Actually, forget about the comparisons to Turow or Grisham…   I have the feeling that Compton’s got the stuff to deliver her own blockbuster in the not-too-distant future.

Recommended.

A review copy was provided by Minotaur Books.

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Mystery to Me

No One You KnowWhen Truman Capote wrote In Cold Blood, he called it a non-fiction novel.   With No One You Know, Michelle Richmond has written what might be called the fictional true crime story.   Ellie Enderlin lives in San Francisco where she works as a coffee buyer, traveling to many countries to find the very best beans.   Her sister Lila, a math genius, was murdered 20 years earlier while studying at Stanford.   Things have come together in such a way for Ellie that she thinks its time to find out who killed Lila, and why.

All in all, I enjoyed reading this story and Michelle Richmond’s writing style is smooth and easy to follow.   Anyone who has lived in or loves San Francisco will connect with certain places and scenes in the book (the main character went to college at U.S.F.).   Richmond also has a sly sense of humor…   In one scene Ellie steps into a coffee house that features books having a certain theme.   This time the theme is fog, and one of the books featured is Footsteps in the Fog: Alfred Hitchcock’s San Francisco.   Then there’s, “a novel that I’d read recently, a sort of literary mystery about a kidnapping set in San Francisco.   The book had been interesting, if somewhat drawn out.”   In this way Richmond both references and makes fun of her earlier book, The Year of Fog.   Clever!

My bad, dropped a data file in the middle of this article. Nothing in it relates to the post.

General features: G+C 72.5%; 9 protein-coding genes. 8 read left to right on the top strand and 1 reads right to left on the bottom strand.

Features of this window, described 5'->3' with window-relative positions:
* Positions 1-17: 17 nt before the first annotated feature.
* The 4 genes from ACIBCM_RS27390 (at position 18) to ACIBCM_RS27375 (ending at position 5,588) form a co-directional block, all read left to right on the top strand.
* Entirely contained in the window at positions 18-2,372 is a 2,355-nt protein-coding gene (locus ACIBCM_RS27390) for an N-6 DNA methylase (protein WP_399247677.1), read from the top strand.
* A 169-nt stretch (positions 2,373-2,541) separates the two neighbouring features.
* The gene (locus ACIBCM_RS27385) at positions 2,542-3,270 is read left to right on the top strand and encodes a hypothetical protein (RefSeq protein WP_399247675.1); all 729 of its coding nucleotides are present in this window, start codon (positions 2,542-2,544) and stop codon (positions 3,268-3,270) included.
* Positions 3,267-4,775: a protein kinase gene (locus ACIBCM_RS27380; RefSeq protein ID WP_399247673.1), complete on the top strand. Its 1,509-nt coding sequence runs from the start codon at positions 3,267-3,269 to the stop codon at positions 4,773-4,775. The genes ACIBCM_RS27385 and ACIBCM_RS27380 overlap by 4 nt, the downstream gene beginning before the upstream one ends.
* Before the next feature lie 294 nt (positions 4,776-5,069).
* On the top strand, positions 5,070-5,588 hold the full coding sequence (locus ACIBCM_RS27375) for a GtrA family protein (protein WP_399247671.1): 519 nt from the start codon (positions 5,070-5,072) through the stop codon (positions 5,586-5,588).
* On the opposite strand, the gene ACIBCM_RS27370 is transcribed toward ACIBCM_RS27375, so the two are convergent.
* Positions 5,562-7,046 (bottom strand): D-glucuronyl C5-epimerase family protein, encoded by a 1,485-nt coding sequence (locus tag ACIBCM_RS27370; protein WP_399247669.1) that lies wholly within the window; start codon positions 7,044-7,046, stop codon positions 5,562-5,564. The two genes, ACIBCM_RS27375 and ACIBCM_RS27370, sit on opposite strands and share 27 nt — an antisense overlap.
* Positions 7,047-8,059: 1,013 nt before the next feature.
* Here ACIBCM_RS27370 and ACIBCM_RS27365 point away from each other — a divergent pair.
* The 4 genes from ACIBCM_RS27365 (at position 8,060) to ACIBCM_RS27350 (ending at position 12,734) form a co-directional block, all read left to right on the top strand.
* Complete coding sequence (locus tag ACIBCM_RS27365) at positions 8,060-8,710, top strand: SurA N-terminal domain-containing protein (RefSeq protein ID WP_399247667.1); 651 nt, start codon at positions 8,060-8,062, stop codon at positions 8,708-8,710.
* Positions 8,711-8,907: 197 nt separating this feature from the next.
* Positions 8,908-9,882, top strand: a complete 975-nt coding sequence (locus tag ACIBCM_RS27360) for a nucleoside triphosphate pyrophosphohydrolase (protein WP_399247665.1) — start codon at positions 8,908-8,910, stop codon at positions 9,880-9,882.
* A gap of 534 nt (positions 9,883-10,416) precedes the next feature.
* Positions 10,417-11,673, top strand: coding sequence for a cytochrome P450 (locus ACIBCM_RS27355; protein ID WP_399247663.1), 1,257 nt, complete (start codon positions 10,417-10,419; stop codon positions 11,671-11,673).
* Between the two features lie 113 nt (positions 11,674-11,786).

But there was a problem and it went to believability.   Early on, Richmond puts Ellie together with a former Stanford student who was thought to be a prime suspect in her sister’s death; what today would be called “a person of interest.”   But instead of permitting them to meet in the Bay Area, she transports both to the village of Diriomo, Nicaragua.   This seemed quite unnecessary – I still don’t see the rationale for it – and it made me wonder if I would find the remainder of the story to be credible.   Fortunately, Richmond’s telling makes a full recovery.   But…

The story also seemed about 31 pages too long.   The natural ending – the resolution of the basic story – comes at page 275, but it continues on until page 306.   (In Richmond’s own words, somewhat drawn out.)

Despite a couple of issues mentioned here, I look forward to reading Richmond’s next novel.   I may also read The Year of Fog, a book I decided earlier to by-pass due to its subject matter.   Richmond’s strengths lie in addressing the topics of morality, trust, human relationships, love and loss.   In No One You Know, she makes a superb case for the need to learn (and accept) the truth about those we love – because the truth defines them in human scale, in human terms.   And as Jackson Browne would remind us, sometimes we didn’t know what it was that we loved about another person.   The love was enough.